TBS President Ted Turner used an address before the National Press Club as an opportunity to lash out at Time Warner, claiming that they are using their position as a TBS stockholder to block Turner from purchasing a network. Time Warner owns about 20% of TBS stock. ON TIME WARNER: "I had a basic deal worked out to acquire NBC, a little over a year ago, for about $5B. ... And I went to Time Warner with that, and they said no. ... When they told me not to buy the Home Shopping Network, I said O.K. When they wouldn't let me buy FNN years ago, before NBC ended up buying it, I said O.K. ... They said the network business is a lousy business. You don't want to be in the network business. But now, they're trying to get a network." Later, Turner said: "I haven't made any charges; I haven't filed any lawsuits; I haven't filed any complaints with the FCC or the Justice Department ... yet. And I hope I don't have to" (THE DAILY). GE RESPONDS: In an interview with "Nightly Business Report," GE Chair Jack Welch denied Turner's claim that he had a deal to buy NBC: "I can't believe Ted Turner said that. Ted Turner never had a deal to buy NBC" (PBS, 9/27). ON TV RIGHTS: Turner used the World Cup TV rights as an example of why he needs a network: "We carried the World Cup four years ago [and] paid them a fair price. This time, when the World Cup came up, we were the incumbents, but ABC and ESPN came in, and ESPN said we'll put a number of the games on our network that reaches everybody. And the soccer people said, 'look Ted, it's not even a question of dollars; we need that exposure'" (THE DAILY). ON THE '96 GAMES: Turner: "I helped get the Olympics in 1996 because CNN is from there [Atlanta]. I couldn't even bid for the Olympics, not allowed to be a bidder. NBC, ABC, CBS, yes. ... And the local people in Atlanta want to know why I'm not enthusiastic about the Olympics. I don't even have a smidgen. I'm able to buy tickets in the 50th row back. I'm tired of it" (THE DAILY). ON BASEBALL: Turner on baseball's anti-trust exemption: "It doesn't make any difference to me. We have more trouble than any other sport, and we've got the exemption. ... I never thought it meant diddly-squat." Turner added that the strike "could" break the MLBPA: "It seriously can weaken it, let's say, but I mean, the players union gambled that the owners would cave in rather than lose the World Series, and they've used up most of their leverage" (THE DAILY).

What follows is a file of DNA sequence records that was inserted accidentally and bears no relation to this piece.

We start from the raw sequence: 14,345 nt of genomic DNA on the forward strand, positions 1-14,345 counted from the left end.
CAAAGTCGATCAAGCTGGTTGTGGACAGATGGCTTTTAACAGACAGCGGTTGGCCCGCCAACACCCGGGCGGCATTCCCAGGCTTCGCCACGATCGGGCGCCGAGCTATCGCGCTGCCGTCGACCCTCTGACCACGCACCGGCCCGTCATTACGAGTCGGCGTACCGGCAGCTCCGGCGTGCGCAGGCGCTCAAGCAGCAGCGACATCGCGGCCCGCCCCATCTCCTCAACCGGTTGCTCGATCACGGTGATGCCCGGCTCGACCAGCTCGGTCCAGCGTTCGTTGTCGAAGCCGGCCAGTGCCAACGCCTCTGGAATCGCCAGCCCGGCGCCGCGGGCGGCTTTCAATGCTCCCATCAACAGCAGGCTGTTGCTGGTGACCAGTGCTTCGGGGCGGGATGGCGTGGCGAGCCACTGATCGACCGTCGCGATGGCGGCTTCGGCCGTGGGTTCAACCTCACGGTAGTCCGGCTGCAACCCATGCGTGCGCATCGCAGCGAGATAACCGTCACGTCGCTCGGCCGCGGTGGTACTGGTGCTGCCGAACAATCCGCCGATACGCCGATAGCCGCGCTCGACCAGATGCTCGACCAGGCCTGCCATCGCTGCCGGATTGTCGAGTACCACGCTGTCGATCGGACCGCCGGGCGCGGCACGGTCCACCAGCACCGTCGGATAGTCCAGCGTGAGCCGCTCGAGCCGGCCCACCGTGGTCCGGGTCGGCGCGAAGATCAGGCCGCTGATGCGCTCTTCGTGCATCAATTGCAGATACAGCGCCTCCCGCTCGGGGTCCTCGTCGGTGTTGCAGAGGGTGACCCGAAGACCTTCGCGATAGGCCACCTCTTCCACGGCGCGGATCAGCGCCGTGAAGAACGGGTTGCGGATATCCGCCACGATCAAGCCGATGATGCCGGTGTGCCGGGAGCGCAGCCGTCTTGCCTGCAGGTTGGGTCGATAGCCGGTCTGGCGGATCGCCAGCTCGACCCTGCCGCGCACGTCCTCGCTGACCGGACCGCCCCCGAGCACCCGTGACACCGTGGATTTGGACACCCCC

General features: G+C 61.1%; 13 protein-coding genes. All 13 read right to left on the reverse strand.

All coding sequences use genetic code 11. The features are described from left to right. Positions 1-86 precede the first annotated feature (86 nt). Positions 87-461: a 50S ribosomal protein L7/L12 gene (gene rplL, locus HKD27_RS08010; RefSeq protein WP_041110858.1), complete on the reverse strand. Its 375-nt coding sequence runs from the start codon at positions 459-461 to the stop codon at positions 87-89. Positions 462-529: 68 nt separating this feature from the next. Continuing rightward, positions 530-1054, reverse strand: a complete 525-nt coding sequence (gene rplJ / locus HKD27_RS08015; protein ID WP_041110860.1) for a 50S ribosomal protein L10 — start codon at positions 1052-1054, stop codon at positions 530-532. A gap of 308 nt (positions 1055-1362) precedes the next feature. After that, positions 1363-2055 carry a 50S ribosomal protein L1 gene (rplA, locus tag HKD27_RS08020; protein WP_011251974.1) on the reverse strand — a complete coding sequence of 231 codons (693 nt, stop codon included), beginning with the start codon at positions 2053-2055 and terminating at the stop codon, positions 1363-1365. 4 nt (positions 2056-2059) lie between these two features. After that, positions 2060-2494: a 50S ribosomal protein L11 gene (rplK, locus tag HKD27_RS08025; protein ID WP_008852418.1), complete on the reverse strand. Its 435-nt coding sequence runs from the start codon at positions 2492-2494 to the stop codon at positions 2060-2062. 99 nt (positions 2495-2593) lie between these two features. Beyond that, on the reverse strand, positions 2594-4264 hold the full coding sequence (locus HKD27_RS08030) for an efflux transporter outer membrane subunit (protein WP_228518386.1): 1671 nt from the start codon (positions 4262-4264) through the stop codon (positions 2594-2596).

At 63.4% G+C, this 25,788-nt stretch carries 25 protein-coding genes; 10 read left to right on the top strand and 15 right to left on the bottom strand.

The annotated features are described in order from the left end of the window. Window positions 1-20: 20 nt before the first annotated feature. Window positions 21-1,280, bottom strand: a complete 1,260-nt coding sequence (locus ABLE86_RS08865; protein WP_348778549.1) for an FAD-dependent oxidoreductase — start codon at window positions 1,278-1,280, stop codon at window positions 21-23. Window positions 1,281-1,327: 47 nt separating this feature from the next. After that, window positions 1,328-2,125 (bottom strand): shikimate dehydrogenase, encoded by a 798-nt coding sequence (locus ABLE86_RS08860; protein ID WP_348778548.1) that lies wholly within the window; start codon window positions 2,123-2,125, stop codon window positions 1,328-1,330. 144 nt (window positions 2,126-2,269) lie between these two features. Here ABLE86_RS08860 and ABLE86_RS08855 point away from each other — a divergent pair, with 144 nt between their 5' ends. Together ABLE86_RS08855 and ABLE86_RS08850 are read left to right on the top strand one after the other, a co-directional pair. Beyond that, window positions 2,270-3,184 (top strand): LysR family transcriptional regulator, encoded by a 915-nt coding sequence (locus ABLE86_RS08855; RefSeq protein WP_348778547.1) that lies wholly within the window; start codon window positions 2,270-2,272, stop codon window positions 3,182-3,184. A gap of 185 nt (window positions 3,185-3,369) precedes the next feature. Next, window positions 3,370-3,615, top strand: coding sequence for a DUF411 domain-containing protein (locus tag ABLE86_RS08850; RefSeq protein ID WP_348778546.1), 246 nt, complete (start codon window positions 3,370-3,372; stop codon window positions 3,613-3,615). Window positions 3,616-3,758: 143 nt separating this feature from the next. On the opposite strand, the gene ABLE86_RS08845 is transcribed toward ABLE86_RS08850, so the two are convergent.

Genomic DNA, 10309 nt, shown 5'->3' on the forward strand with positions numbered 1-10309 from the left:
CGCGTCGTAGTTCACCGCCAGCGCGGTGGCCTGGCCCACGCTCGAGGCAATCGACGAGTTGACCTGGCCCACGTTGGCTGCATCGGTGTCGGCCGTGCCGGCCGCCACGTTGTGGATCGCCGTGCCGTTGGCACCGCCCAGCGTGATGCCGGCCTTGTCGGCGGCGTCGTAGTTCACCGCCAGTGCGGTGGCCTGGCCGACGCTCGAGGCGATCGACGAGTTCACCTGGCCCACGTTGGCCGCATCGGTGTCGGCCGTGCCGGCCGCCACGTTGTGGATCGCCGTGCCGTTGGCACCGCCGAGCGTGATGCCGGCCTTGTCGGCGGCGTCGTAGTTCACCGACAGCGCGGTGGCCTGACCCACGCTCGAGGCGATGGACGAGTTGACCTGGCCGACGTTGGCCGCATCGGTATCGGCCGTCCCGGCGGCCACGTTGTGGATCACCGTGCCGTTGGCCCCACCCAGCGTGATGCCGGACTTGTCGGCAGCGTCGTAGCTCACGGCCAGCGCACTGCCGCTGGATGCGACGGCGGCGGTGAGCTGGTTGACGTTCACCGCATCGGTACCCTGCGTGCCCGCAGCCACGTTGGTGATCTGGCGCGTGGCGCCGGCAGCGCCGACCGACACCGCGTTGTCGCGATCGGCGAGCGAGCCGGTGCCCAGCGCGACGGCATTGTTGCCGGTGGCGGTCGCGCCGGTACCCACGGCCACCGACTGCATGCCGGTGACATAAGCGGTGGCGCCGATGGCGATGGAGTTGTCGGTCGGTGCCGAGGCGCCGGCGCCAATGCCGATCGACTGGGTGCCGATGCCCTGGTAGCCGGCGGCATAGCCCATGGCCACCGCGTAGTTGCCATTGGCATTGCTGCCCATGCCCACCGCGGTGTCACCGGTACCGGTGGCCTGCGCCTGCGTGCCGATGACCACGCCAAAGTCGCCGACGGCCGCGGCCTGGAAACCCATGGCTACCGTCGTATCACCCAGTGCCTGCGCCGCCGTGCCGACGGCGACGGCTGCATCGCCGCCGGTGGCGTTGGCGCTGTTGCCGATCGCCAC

CNBC's "Market Wrap" featured an interview with Women's Sports Network President and Co-CEO Terri Kassel about the net's Fall '95 launch. Kassel said the net's target audience is primarily young men and women. Kassel, who noted that "more men watch women's sports than women," said programming will include collegiate sports, pro soccer and fast-pitch softball. According to Kassel, the advertising response has thus far been "overwhelmingly positive." Kassel: "Advertisers see it as a way to reach men in a very advertiser-friendly environment." Kassel said she doesn't have "unrealistic ratings aspirations": "This is not a ratings-driven project and probably won't be for several years." Kassel plans to "build an audience by educating the audience and letting the viewer get to know the athletes better." She said the net would "like to launch with 15 million homes," and that "lots of millions" of dollars are involved in the project ("Market Wrap," CNBC, 9/27).